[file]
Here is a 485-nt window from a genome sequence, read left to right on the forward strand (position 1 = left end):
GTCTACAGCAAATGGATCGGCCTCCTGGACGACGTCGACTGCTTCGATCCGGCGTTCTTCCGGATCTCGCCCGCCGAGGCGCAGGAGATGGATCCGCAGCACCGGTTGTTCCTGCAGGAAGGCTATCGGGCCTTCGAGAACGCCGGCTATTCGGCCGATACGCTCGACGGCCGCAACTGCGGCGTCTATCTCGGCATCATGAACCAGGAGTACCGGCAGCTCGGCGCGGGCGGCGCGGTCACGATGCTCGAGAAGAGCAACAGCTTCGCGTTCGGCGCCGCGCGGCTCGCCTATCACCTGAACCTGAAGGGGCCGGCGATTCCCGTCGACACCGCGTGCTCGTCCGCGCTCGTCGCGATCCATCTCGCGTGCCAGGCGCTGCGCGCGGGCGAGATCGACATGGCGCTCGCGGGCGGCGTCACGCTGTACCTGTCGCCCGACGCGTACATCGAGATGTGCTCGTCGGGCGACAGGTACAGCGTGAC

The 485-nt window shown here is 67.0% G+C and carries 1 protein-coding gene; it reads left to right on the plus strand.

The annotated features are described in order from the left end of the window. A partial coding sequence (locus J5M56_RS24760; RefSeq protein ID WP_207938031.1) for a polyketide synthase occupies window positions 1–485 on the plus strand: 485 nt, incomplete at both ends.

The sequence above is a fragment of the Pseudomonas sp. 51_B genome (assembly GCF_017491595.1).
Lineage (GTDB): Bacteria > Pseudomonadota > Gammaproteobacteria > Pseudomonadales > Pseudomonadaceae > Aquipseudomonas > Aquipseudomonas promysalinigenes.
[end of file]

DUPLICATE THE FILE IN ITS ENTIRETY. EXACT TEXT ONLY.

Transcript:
Here is a 485-nt window from a genome sequence, read left to right on the forward strand (position 1 = left end):
GTCTACAGCAAATGGATCGGCCTCCTGGACGACGTCGACTGCTTCGATCCGGCGTTCTTCCGGATCTCGCCCGCCGAGGCGCAGGAGATGGATCCGCAGCACCGGTTGTTCCTGCAGGAAGGCTATCGGGCCTTCGAGAACGCCGGCTATTCGGCCGATACGCTCGACGGCCGCAACTGCGGCGTCTATCTCGGCATCATGAACCAGGAGTACCGGCAGCTCGGCGCGGGCGGCGCGGTCACGATGCTCGAGAAGAGCAACAGCTTCGCGTTCGGCGCCGCGCGGCTCGCCTATCACCTGAACCTGAAGGGGCCGGCGATTCCCGTCGACACCGCGTGCTCGTCCGCGCTCGTCGCGATCCATCTCGCGTGCCAGGCGCTGCGCGCGGGCGAGATCGACATGGCGCTCGCGGGCGGCGTCACGCTGTACCTGTCGCCCGACGCGTACATCGAGATGTGCTCGTCGGGCGACAGGTACAGCGTGAC

The 485-nt window shown here is 67.0% G+C and carries 1 protein-coding gene; it reads left to right on the plus strand.

The annotated features are described in order from the left end of the window. A partial coding sequence (locus J5M56_RS24760; RefSeq protein ID WP_207938031.1) for a polyketide synthase occupies window positions 1–485 on the plus strand: 485 nt, incomplete at both ends.

The sequence above is a fragment of the Pseudomonas sp. 51_B genome (assembly GCF_017491595.1).
Lineage (GTDB): Bacteria > Pseudomonadota > Gammaproteobacteria > Pseudomonadales > Pseudomonadaceae > Aquipseudomonas > Aquipseudomonas promysalinigenes.